“These are all six-week classes, for $125 each,” says Chris Menapace, the school’s director of professional education, penciling in the amount on a list of business-oriented classes ranging from training in general computer programs to HTML5 Web design and SQL database coding. “What do you want to learn?” she asks.
It’s a different opening question than what’s usually asked at traditional higher education institutions, where course selection is dictated by the type of degree the student is seeking and learning is measured by years of study. In the new model of competency-based learning offered at Maricopa Corporate College branded as MCOR to differentiate it from that other MCC, its parent, (Maricopa Community Colleges), courses are designed around what the student wants to gain proficiency in, with certifications rewarded based on tangible evidence of learning, not on how many credit hours are spent sitting in classrooms.
“What our professional personal education classes are designed to do is give those in the workforce some quick access to training opportunities that augment what we offer on the campuses of the community colleges,” says Susie Pulido, MCOR’s vice president of business development. “We don’t have semesters. We meet with an individual or company and, whatever their needs are, we put a training in place and implement and deliver.”
Daniel Corr, vice president of academic services at Scottsdale Community College, says the fast-tracking skill-seeker is the new type of student community colleges are wooing.
“We have a number of different course offerings for folks who want to get in, tally up the credits they’ve accumulated over the years and get going on a quick program of study that will result in a credential and therefore a job,” he says. “They don’t want a bunch of different options. They want that fast track. And that’s increasingly what we’re here for.”
In constantly updating fields like IT or medical technology, where what you’ve learned in the past 12 weeks is all that really matters on the job, a fast-paced immersive “boot camp,” where students cram a lot of learning into a short period, can sometimes put an applicant in better standing than someone with a 10-year-old degree in computer science. In a recent story in the Silicon Valley Business Journal, Andrew Ng, former Stanford computer science professor turned founder of Coursera, the nation’s leading supplier of massive open online courses (MOOCs), put it this way: “The model where you go to school for four years then coast for the next 40 years on what you learned in college doesn’t make sense anymore.”
University of Phoenix, which offers continuing education certificate programs and individual professional development courses through its School of Business, is seeing its share of knowledge crammers, too. “Today professionals are staying in the workforce longer and technology is changing the dynamics in many fields,” says Ruth Veloria, the school’s executive dean. But Veloria cautions high school graduates not to assume a fast certificate program can serve as a replacement for a bachelor’s or master’s degree.
“Developer boot camps can be a great way to get an entry level coder job faster or to grow or obtain specific skills, but the leaders of the future in IT are still likely to have a bachelor’s or master’s degree,” she says. “Today’s employment environment demands professionals keep their skills current and competitive, but full degree programs continue to lay strong foundations and set the stage for long-term career growth.”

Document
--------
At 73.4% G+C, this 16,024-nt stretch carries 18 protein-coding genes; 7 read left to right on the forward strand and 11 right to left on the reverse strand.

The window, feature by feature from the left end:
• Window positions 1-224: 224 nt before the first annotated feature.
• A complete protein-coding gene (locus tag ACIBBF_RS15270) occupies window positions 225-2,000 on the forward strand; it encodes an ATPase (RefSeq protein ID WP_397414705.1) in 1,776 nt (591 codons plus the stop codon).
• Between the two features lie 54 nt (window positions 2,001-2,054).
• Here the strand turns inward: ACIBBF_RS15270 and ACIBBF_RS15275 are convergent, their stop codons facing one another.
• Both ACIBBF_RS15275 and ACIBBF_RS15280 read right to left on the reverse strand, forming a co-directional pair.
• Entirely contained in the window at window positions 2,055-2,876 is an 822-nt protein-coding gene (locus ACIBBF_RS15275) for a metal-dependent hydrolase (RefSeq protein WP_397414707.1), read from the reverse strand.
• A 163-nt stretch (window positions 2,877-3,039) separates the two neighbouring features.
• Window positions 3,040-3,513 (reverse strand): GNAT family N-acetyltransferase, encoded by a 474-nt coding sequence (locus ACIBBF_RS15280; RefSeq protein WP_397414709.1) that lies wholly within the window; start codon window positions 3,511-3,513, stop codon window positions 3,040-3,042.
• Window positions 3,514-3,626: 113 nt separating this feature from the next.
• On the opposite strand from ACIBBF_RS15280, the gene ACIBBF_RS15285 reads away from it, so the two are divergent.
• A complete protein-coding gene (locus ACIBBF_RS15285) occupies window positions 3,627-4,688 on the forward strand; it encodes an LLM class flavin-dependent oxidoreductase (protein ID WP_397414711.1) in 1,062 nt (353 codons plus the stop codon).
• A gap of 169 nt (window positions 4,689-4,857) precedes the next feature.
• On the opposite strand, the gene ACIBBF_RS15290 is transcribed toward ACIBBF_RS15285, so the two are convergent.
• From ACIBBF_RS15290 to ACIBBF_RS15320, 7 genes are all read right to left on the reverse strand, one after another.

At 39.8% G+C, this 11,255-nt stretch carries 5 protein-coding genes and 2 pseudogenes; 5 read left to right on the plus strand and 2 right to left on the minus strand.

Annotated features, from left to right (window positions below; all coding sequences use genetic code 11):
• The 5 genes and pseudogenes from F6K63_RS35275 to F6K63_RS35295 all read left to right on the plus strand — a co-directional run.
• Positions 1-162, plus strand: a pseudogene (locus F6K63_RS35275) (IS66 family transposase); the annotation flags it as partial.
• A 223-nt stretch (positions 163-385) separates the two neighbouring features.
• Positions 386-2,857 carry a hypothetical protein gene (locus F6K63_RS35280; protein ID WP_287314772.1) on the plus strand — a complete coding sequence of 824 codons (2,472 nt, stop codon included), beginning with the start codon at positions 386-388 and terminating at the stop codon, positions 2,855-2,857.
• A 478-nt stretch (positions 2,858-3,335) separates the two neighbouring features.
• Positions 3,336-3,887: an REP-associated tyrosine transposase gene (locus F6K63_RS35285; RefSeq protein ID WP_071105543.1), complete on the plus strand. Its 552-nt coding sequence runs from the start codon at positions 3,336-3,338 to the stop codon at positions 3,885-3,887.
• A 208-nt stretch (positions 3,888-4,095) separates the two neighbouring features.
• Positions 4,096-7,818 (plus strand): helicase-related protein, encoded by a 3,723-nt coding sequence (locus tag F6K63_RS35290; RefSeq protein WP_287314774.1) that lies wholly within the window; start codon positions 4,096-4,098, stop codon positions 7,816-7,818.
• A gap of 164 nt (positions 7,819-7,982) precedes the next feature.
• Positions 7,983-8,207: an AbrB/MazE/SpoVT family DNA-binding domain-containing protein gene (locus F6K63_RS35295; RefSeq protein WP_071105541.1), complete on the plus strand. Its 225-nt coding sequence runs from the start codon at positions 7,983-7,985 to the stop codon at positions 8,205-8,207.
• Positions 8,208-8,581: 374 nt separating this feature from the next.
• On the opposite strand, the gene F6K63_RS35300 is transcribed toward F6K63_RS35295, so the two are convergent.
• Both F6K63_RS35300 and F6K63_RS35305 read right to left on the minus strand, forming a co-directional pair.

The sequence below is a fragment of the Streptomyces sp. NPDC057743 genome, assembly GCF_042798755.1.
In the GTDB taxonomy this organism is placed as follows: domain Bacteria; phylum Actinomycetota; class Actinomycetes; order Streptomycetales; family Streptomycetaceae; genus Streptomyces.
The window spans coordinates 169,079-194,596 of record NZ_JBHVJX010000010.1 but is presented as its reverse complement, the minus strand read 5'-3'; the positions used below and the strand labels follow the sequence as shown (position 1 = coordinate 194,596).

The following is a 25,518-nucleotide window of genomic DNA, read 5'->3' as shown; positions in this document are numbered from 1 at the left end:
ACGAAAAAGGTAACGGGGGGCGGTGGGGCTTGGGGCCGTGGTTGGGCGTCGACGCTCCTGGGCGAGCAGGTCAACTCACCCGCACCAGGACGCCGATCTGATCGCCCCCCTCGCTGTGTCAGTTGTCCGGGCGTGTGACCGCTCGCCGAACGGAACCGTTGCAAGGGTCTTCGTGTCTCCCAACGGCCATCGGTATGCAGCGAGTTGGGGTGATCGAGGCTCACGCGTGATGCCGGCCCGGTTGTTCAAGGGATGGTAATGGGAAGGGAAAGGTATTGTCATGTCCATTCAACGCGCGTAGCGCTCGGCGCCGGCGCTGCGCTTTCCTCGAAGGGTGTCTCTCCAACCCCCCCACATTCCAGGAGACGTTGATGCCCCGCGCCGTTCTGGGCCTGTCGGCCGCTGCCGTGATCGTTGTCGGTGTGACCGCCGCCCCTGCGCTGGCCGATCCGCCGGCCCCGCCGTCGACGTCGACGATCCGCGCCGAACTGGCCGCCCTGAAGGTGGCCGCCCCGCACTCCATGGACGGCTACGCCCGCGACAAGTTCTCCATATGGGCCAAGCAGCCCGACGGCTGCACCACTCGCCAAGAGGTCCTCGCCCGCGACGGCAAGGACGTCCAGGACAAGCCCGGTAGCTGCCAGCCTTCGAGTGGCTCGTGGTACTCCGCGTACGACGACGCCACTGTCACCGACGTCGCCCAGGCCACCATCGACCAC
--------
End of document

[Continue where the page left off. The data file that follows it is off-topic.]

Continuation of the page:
The Scottsdale Airpark has always had a little classroom chalk in its bedrock. The airport was built as a basic training facility for World War II Army Air Corps pilots and acquired after the war by Arizona State Teachers College (before it became ASU) for its own aviation school. From 1953 to 1966, the area around the airfield became Thunderbird Academy, a training school for Seventh-day Adventist missionary pilots that also offered vocational education in mechanics, welding and woodworking.
More recently, the Airpark was home to the Eller College of Management’s Scottsdale campus, where the school launched its Executive MBA program in 2006. Last year it moved out of its location near the Loop 101 and Bell Road to join the rest of the University of Arizona Eller College of Management in downtown Phoenix. And the Airpark is still the nest of the 60-year-old WorldatWork, formerly the American Compensation Association, which has been offering training and certification specifically in the human resources profession out of its current buildings overlooking Northsight Park since 1988.
For nine years prior to MCOR moving into its home just a block north from WorldatWork, on 87th Street south of Raintree Drive, that same set of classrooms, offices and workrooms housed the Scottsdale Community College Business Institute. Corr says that when SCC (which is also one of the Maricopa Community Colleges) started there it was mainly a resource charged with running its then-nascent online service.
“Its purpose was to provide a venue for online instruction opportunities for working adults—which at the time was rather innovative,” he says. “But now online instruction is something most colleges offer across the curriculum, integrated into everything they do. It’s no longer new, different or even innovative; it’s just part of how we all operate.”
SCC wound up consolidating the systems it developed at its Business Institute into its main campus on Chaparral Road near Loop 101, and MCOR took its place in the Airpark last year. Now MCOR is utilizing the classrooms more, still providing individual instruction primarily online but offering businesses workforce training at the facility or as a hybrid arrangement—part online, part in-person. In some cases, instruction happens onsite at the client’s own facility: A recently launched program for Amazon brings MCOR’s instructors to its PHX6 fulfillment center in southwest Phoenix. MCOR also conducts courses at downtown Phoenix’s Center for Entrepreneurial Innovation (CEI), an incubator for startups in the biotechnology, medical device, renewable energy and software development industries.